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(PRESS RELEASE) — As the Common Entrance Examination draws near, Grade 6 students of the Gordon & Walcott Memorial Methodist School received a timely presentation on ‘Procrastination and Productivity’ by the National Competitiveness and Productivity Council.
This was one of the activities of the Eastern Caribbean Central Bank’s mentorship programme.
The Gordon and Walcott Memorial Methodist School has been adopted by the Eastern Caribbean Central Bank (ECCB) as a mentorship school under its community outreach programme.
The mentorship programme seeks out avenues for the school and ECCB to work collaboratively to improve student performance and confidence.
The National Competitiveness and Productivity Council (NCPC) was invited to speak to the grade 6 students of the school on the topic ‘Procrastination Kill Productivity,’ as they prepare to write the Common Entrance Examination.
ECCB’s Resident Representative and Country Manager in St. Lucia is Sheran Ferdinand: “We have a programme in place but the good thing about it is that you are given the leeway to do what works for you in country. So in St. Lucia because of the amount of stuff they have during the term, Ms. Gabriel and I, the principal of the school, found it easier to collaborate in areas that she needs assistance… Now I had seen your programme on TV where you had done the procrastination presentation for a secondary school and so I reached out to your unit to ask them if they would like to collaborate.”
Communication Specialist with the NPCP, Glen Simon, said raising productivity levels requires the involvement of all stakeholders, with students being a key stakeholder.
He added that the topic, ‘Procrastination Kill Productivity,’ though a simple one, has profound implications on one’s goals, aspirations and level of success.
“My presentation really focused on how to get them to recognize not to put off the things you can do now for later as it will affect them in the future. They can start off together in this place but they will not end up in the same place just because of their level of productivity, their level of focus, and I hope that it made an impact. Because what we want to do at the Productivity Council is help increase the productivity levels within the country and we can get it by focusing on students who are stakeholders within the society on how they can improve their productivity. How they can improve it by reducing their procrastination, we would love that, because the society as a whole would benefit.”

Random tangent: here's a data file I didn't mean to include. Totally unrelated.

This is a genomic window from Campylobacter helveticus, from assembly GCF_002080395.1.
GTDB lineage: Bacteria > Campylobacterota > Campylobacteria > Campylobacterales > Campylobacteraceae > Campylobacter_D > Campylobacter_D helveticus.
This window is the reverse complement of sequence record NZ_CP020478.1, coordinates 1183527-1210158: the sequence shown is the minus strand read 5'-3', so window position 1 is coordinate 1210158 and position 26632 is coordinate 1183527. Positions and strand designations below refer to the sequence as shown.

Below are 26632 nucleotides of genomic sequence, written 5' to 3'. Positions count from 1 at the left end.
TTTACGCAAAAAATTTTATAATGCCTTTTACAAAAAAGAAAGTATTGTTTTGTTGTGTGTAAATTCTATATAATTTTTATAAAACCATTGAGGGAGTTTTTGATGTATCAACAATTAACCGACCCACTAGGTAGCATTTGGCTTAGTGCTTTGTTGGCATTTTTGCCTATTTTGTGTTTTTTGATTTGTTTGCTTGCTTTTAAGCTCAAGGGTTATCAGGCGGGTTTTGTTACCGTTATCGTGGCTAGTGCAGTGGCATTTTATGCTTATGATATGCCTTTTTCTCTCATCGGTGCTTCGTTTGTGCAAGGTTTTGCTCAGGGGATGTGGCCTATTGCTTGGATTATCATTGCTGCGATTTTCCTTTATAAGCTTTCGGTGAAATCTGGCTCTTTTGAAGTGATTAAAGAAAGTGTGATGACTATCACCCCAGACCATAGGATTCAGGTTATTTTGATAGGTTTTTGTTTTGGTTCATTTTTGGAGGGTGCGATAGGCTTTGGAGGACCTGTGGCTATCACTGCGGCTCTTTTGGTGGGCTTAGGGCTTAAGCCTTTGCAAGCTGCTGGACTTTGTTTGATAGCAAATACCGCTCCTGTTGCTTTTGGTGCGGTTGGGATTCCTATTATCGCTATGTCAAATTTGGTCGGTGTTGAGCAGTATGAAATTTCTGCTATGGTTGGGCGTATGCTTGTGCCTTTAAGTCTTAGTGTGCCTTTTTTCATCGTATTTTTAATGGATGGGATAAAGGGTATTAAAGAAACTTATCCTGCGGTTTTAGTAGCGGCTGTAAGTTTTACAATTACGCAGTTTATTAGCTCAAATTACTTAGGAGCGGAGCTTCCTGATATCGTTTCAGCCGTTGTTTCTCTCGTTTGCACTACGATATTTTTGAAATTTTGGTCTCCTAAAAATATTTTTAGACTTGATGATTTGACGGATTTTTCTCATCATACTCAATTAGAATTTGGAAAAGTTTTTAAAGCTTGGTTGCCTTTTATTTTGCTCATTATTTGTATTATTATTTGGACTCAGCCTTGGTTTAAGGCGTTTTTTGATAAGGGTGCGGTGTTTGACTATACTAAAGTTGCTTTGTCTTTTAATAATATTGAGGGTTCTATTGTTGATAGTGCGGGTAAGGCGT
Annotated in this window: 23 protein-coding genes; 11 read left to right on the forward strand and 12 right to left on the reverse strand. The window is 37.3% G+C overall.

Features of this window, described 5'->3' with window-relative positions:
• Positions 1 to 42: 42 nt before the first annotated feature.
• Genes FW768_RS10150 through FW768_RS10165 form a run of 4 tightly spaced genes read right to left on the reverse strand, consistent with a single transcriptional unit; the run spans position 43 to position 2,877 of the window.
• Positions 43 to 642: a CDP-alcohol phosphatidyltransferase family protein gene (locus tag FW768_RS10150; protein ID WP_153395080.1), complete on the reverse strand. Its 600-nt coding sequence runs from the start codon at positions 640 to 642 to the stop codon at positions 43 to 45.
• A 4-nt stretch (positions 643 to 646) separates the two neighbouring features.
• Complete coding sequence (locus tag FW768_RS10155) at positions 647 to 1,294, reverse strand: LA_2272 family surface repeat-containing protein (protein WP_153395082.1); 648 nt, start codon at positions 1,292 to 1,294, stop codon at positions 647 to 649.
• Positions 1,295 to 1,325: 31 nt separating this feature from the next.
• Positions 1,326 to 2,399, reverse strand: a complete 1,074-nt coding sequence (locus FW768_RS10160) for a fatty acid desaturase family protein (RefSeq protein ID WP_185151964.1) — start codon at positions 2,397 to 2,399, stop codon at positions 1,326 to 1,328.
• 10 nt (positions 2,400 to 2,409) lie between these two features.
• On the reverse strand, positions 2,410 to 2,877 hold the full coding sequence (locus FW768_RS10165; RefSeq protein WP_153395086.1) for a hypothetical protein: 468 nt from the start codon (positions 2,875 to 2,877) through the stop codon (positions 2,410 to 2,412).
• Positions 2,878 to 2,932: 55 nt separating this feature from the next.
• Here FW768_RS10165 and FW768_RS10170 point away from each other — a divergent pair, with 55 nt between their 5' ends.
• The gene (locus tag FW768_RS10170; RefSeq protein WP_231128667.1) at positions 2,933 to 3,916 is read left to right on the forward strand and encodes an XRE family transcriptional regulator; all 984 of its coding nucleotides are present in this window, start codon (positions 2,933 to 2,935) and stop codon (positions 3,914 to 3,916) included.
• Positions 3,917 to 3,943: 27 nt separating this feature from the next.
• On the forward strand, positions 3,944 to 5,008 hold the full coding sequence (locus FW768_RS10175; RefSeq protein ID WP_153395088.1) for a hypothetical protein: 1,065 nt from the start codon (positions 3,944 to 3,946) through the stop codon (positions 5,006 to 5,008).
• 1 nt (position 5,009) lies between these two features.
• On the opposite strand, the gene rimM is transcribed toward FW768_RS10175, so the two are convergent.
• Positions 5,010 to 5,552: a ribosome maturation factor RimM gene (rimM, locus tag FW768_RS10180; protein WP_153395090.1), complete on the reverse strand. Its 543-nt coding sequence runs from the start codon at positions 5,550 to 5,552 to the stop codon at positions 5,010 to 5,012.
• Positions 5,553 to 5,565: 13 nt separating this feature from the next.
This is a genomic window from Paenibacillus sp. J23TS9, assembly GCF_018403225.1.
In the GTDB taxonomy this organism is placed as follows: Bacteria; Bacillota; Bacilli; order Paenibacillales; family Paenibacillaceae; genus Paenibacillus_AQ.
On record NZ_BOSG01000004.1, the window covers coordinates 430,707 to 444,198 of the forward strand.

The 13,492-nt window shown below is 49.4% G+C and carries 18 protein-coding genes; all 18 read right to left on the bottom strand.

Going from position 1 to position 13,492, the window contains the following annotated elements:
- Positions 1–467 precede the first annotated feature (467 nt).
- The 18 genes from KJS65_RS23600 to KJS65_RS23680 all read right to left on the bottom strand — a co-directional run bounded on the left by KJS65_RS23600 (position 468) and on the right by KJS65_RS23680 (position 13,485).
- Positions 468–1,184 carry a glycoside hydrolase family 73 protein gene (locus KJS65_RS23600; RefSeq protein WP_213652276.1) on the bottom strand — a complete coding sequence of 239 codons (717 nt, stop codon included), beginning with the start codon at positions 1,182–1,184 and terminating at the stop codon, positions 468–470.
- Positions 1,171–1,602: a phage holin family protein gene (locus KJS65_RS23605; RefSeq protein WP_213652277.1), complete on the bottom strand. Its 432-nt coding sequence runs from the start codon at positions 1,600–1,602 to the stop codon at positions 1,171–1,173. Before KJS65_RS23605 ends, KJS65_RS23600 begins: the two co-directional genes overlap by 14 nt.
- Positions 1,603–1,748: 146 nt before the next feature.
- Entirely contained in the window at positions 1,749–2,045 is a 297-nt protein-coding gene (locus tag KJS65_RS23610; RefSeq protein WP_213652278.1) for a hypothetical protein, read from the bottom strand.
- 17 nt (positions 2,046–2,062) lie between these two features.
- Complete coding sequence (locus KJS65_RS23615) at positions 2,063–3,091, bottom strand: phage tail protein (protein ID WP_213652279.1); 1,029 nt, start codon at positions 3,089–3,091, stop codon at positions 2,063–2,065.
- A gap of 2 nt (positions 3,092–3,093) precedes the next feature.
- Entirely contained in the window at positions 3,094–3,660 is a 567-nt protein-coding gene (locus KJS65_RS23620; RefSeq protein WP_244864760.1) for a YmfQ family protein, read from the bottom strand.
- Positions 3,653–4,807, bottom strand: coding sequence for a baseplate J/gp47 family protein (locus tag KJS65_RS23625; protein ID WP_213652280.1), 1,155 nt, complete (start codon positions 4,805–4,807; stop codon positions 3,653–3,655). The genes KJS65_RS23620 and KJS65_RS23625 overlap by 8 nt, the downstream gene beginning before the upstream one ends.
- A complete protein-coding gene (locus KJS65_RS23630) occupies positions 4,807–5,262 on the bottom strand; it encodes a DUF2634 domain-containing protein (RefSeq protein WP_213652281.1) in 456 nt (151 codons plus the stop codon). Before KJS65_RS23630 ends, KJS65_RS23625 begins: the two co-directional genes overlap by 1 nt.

Grade 6 Teacher, Diane La Force, noted that the presentation was apt for her students who she said need to focus now more than ever in preparation for the Common Entrance Examination.
“It’s timely because the students, they’re just preparing for the exam in the next few weeks, and I believe that looking at the videos and listening to what you had to say to them this morning, they would realize that procrastination really affects their work and if they don’t begin working now they will not succeed in the future.”
Grade 6 Students Lamazes Edwin and Destiny Duncan expressed their views on what they gathered from the presentation.
“It will help me because now I know that when you procrastinate you don’t do very well at school, because you will always be putting off practice to be better at what you’re doing,” Edwin said.
“Since I have gotten the presentation I believe that procrastination is not a very good thing and when you procrastinate you don’t get any work done. So it’s a lot harder to focus and understand what the teacher is talking about at the time,” Ducan stated.
The National Competitiveness and Productivity Council was established to identify the key issues related to competitiveness and productivity in St. Lucia and provide timely and effective recommendations to policy makers, the private sector and other stakeholders.
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